Missed an important deadline? Said something embarrassing? Made a poor decision years ago?

Fixating, rehashing, obsessing, or dwelling on a mistake is notoriously debilitating. Dwelling on past mistakes keeps us in a perpetual state of acknowledging and experiencing life's negatives, and leads to physical changes in your health, both emotional and physical. 

This, of course, keeps us from achieving the goals we have set for ourselves, and becoming the best we can be. Says Erin Olivo, Ph.D., assistant professor of medical psychology at Columbia University,

Ruminating re-triggers all those same emotions--shame, sadness, anger--over and over. From your brain's point of view, there is no difference emotionally between experiencing the negative event and thinking about the negative event. And when those negative emotions are elevated on a chronic basis, that's stress.

So why do we obsess on our past mistakes? There can be a number of underlying factors, like personality type or family history. The mistake or incident in question may be connected to a deeper health issue, as well. 

Need help breaking the habit of obsessing on your mistakes? Consider doing the following: 

Reserve time.

Processing how you feel about a mistake is still important, nonetheless. Instead of letting these feelings consume, try reserving an hour of your day or even week to think. You may use this time to journal, or even talk with a friend. Once the 60 minutes is up, however, make sure you do not continue obsessing.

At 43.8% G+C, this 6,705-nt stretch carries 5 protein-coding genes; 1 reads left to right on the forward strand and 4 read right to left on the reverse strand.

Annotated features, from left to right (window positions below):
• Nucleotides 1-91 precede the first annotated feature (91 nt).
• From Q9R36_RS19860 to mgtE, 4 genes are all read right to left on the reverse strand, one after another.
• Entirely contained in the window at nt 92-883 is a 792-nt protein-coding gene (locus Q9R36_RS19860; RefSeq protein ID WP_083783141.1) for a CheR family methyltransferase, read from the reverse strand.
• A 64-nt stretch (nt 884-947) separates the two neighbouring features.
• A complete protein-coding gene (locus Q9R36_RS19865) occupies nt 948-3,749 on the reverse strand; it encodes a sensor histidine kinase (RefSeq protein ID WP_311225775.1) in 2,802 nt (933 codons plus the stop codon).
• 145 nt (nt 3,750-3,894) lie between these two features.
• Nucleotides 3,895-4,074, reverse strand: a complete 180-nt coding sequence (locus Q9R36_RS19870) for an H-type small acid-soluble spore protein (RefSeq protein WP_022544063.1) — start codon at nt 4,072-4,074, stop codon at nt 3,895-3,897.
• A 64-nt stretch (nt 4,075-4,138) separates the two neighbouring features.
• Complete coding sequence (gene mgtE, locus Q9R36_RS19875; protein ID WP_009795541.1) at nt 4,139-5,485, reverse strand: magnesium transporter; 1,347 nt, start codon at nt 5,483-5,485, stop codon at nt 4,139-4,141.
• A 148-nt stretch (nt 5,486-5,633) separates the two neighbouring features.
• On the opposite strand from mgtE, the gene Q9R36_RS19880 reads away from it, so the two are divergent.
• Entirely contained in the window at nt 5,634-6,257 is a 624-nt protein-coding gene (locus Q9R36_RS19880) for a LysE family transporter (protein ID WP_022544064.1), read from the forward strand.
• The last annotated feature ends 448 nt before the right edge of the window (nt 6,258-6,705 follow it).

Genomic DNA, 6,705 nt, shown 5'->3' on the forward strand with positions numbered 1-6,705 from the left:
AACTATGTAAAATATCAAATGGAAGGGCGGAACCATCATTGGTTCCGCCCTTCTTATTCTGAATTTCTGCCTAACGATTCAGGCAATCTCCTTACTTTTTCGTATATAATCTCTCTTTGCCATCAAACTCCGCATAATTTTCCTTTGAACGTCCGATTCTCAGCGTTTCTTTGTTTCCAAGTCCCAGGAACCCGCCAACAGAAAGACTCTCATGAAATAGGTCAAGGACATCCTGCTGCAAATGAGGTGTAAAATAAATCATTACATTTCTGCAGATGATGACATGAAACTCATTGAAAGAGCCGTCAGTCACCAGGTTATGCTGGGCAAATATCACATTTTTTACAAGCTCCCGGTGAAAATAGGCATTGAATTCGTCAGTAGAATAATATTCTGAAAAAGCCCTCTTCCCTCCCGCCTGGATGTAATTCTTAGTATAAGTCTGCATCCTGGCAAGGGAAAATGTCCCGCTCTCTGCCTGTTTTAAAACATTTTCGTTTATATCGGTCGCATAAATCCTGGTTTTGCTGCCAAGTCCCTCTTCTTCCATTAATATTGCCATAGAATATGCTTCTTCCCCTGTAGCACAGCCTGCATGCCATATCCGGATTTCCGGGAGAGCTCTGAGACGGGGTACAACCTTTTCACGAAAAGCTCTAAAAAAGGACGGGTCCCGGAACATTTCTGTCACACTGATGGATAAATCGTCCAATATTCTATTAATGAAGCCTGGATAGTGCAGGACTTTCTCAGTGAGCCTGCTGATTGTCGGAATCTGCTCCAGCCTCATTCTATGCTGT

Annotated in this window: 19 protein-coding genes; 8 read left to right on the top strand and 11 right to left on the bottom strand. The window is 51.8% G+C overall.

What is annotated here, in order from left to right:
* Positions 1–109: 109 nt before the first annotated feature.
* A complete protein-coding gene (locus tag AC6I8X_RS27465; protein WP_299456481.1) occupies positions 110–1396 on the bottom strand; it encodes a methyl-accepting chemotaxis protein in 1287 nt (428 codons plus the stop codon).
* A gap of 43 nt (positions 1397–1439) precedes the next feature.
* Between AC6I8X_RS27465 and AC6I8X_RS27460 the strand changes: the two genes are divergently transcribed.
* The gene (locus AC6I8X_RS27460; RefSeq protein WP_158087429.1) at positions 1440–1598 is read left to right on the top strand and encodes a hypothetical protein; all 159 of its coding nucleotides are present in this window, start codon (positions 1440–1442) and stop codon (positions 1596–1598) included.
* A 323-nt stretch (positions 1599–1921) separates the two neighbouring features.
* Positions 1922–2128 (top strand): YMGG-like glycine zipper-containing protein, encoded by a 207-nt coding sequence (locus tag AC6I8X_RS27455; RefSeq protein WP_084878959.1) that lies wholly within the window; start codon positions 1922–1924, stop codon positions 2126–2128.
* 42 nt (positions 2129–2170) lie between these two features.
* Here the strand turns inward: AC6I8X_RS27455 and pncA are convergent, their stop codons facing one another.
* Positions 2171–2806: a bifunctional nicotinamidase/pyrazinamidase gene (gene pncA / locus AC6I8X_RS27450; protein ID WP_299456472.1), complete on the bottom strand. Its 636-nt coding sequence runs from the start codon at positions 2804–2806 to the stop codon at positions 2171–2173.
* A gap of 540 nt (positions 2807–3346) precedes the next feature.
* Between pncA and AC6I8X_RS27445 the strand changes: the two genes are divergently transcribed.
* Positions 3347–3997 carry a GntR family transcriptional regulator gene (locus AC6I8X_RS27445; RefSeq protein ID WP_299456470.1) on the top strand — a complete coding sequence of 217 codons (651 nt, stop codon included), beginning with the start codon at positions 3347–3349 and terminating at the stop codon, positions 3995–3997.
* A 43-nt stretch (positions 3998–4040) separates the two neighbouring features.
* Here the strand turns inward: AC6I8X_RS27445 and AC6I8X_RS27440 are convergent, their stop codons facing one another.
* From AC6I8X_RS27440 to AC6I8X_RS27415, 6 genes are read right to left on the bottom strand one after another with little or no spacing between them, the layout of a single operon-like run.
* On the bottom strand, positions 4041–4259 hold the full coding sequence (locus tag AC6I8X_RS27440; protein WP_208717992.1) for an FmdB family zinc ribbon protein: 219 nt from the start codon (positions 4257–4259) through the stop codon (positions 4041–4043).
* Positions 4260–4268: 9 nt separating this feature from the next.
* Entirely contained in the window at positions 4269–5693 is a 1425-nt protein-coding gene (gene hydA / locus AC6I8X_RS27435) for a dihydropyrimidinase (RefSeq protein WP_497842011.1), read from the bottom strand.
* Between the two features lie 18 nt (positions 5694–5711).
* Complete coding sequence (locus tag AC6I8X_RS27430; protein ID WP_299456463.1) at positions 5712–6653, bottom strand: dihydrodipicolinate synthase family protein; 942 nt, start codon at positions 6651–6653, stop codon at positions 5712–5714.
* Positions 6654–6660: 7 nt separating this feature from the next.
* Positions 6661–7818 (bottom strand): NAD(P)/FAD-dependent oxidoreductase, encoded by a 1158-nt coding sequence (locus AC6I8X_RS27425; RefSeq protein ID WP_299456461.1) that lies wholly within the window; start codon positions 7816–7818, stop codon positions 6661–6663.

Practice mindfulness.

The opposite of constantly recalling negative situations is being mindful and living in the present moment. If your mind wanders to your mistakes, re-focus. Try mindful breathing, going on a walk outside, or meditation. 

Get more involved.

One simple, fun solution to keep an idle mind from dwelling on mistakes is to keep yourself busy with positive and meaningful activities. It may be that the time you spend ruminating on failures can instead be switched out for time spent having fun, learning new things, or becoming stronger. Consider ramping up the amount of physical activity you do, joining a sports team with friends, learning a new language or hobby--the possibilities are endless. 

As always, remember that mistakes do not have to be completely negative experiences. They are always learning experiences that give you an opportunity to improve and evolve more as a coworker, friend, and human.

Ultimately, when you dwell on an error or regret, you are indicating that you want to become a more improved version of yourself.